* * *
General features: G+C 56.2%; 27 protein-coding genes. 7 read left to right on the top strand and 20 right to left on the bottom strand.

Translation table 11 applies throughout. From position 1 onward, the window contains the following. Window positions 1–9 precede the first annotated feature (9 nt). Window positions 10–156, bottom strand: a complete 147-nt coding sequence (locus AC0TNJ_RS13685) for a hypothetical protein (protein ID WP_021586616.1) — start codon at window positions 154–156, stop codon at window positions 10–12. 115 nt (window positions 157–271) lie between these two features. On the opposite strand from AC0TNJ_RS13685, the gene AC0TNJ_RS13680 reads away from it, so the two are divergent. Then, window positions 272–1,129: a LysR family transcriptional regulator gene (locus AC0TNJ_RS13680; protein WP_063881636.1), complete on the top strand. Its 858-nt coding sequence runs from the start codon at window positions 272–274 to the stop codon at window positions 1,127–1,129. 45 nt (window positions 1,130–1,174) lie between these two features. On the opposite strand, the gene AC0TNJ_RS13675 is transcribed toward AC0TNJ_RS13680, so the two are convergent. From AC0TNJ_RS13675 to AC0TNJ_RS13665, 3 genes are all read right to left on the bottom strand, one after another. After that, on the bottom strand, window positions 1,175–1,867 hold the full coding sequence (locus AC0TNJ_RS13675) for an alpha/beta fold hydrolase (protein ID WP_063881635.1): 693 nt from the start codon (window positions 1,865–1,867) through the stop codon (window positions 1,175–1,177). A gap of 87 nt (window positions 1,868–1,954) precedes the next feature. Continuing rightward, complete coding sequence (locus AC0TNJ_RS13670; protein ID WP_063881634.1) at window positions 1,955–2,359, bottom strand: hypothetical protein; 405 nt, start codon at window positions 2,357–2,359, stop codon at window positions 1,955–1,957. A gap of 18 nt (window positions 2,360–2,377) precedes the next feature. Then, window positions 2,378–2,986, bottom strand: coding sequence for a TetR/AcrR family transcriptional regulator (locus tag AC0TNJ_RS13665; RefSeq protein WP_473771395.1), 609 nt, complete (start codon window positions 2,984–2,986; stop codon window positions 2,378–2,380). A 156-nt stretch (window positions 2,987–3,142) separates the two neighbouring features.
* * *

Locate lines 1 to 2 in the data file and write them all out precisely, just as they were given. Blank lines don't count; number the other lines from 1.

General features: G+C 56.2%; 27 protein-coding genes. 7 read left to right on the top strand and 20 right to left on the bottom strand.

Translation table 11 applies throughout. From position 1 onward, the window contains the following. Window positions 1–9 precede the first annotated feature (9 nt). Window positions 10–156, bottom strand: a complete 147-nt coding sequence (locus AC0TNJ_RS13685) for a hypothetical protein (protein ID WP_021586616.1) — start codon at window positions 154–156, stop codon at window positions 10–12. 115 nt (window positions 157–271) lie between these two features. On the opposite strand from AC0TNJ_RS13685, the gene AC0TNJ_RS13680 reads away from it, so the two are divergent. Then, window positions 272–1,129: a LysR family transcriptional regulator gene (locus AC0TNJ_RS13680; protein WP_063881636.1), complete on the top strand. Its 858-nt coding sequence runs from the start codon at window positions 272–274 to the stop codon at window positions 1,127–1,129. 45 nt (window positions 1,130–1,174) lie between these two features. On the opposite strand, the gene AC0TNJ_RS13675 is transcribed toward AC0TNJ_RS13680, so the two are convergent. From AC0TNJ_RS13675 to AC0TNJ_RS13665, 3 genes are all read right to left on the bottom strand, one after another. After that, on the bottom strand, window positions 1,175–1,867 hold the full coding sequence (locus AC0TNJ_RS13675) for an alpha/beta fold hydrolase (protein ID WP_063881635.1): 693 nt from the start codon (window positions 1,865–1,867) through the stop codon (window positions 1,175–1,177). A gap of 87 nt (window positions 1,868–1,954) precedes the next feature. Continuing rightward, complete coding sequence (locus AC0TNJ_RS13670; protein ID WP_063881634.1) at window positions 1,955–2,359, bottom strand: hypothetical protein; 405 nt, start codon at window positions 2,357–2,359, stop codon at window positions 1,955–1,957. A gap of 18 nt (window positions 2,360–2,377) precedes the next feature. Then, window positions 2,378–2,986, bottom strand: coding sequence for a TetR/AcrR family transcriptional regulator (locus tag AC0TNJ_RS13665; RefSeq protein WP_473771395.1), 609 nt, complete (start codon window positions 2,984–2,986; stop codon window positions 2,378–2,380). A 156-nt stretch (window positions 2,987–3,142) separates the two neighbouring features.